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Tasmanian Premier slams anti-salmon farming billboard campaign

Tasmanian Premier Peter Gutwein has condemned an anti-salmon farming group for “deliberately spreading false information” about the industry on roadside billboards.

The billboards hired by Neighbours of Fish Farming (NOFF) say: “Eating Salmon? Killing Tasmania.” Gutwein called for NOFF to remove them.

“Tasmanian salmon companies have been global pioneers, and the Tasmanian Government supports the industry on its continued journey to be a world leader in operations, environmental management, fish health, biosecurity and sustainability,” said the Premier in a press release today.

Peter Gutwein:
Peter Gutwein: "Salmon is a healthy and safe source of protein."

Healthy and safe

“Aquaculture is an integral food production sector and salmon a healthy and safe source of protein.

“Tasmania’s salmon industry is worth nearly $1 billion to our economy and has a history of innovation and commitment to continuous improvement.”

Gutwein stressed that the industry operates within stringent environmental guidelines set by the state’s Environment Protection Authority (EPA), adding that “we will have more to say on further steps that will be taken to support the salmon industry on its continued journey of sustainability and innovation”.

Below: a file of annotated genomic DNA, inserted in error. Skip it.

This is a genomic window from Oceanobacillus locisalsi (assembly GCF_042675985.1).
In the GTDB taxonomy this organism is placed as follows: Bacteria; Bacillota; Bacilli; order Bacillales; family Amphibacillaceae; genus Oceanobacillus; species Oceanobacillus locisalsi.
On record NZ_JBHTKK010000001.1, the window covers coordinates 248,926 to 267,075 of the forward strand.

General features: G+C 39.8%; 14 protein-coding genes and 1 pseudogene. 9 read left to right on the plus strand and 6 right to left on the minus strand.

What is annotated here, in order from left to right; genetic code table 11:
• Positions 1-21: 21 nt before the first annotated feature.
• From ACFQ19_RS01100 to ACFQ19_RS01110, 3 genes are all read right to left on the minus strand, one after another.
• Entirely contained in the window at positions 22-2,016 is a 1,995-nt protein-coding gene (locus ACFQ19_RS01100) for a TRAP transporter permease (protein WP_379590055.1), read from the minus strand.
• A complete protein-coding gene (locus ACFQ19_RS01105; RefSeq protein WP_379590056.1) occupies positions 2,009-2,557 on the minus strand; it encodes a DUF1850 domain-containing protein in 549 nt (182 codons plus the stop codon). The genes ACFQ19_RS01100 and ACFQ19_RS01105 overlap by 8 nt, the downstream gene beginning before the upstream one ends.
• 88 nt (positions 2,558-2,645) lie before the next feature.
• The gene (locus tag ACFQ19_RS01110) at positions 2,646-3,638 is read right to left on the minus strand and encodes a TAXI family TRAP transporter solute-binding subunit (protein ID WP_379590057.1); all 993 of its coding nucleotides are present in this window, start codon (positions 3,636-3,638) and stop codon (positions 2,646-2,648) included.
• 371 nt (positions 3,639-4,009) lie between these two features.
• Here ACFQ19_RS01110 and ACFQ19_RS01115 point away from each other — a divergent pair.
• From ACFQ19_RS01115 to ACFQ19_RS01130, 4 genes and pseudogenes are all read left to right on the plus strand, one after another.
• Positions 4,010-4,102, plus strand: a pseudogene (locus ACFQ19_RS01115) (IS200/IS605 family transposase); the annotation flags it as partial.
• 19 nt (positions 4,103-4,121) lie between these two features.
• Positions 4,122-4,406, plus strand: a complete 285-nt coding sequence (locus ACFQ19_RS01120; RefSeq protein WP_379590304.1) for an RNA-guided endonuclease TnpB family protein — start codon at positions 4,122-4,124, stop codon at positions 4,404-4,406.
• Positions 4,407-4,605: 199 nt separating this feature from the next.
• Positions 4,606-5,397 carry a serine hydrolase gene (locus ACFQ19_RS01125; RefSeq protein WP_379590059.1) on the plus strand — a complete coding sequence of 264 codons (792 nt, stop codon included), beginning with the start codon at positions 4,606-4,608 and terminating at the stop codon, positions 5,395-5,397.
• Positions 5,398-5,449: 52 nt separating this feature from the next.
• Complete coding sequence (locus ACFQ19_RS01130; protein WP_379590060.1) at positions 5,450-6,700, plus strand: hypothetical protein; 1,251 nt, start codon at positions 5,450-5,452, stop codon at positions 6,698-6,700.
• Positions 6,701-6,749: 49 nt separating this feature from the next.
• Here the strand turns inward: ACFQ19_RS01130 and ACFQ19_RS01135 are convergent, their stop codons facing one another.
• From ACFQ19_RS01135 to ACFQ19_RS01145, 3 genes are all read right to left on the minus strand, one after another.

“Today I would like to acknowledge the workers, researchers, scientists, animal welfare specialists, technology experts and operational staff in the industry,” said Gutwein.

Our salmon industry and those employed through it, deserve recognition for their innovation and the work they do

Peter Gutwein

“I’d like to acknowledge the companies for their commitment to Tasmanian communities, the partnerships they have and the work they do to provide employment opportunities, including the many small businesses they support.

“Our salmon industry and those employed through it, deserve recognition for their innovation and the work they do.”

The Premier’s statement comes in the wake of increasingly vocal and organised criticism of the industry from protest groups such as NOFF and the Tasmanian Alliance for Marine Protection (TAMP), which NOFF is part of.

‘Defending the environment’

Novelist Richard Flanagan, who won the 2014 Booker Prize for The Narrow Road to the Deep North and is selling a waterside home because he is disturbed by salmon farming operations, has also written a book railing against the industry.

NOFF says it is a community organisation aiming to defend Tasmania’s marine, coastal and riverine environment, and increase transparency of fish farming and its impact on the island state’s waters.

It wants fish farms removed from the marine ecosystem and made land-based, and decrease the industry’s impact on neighbouring households and communities.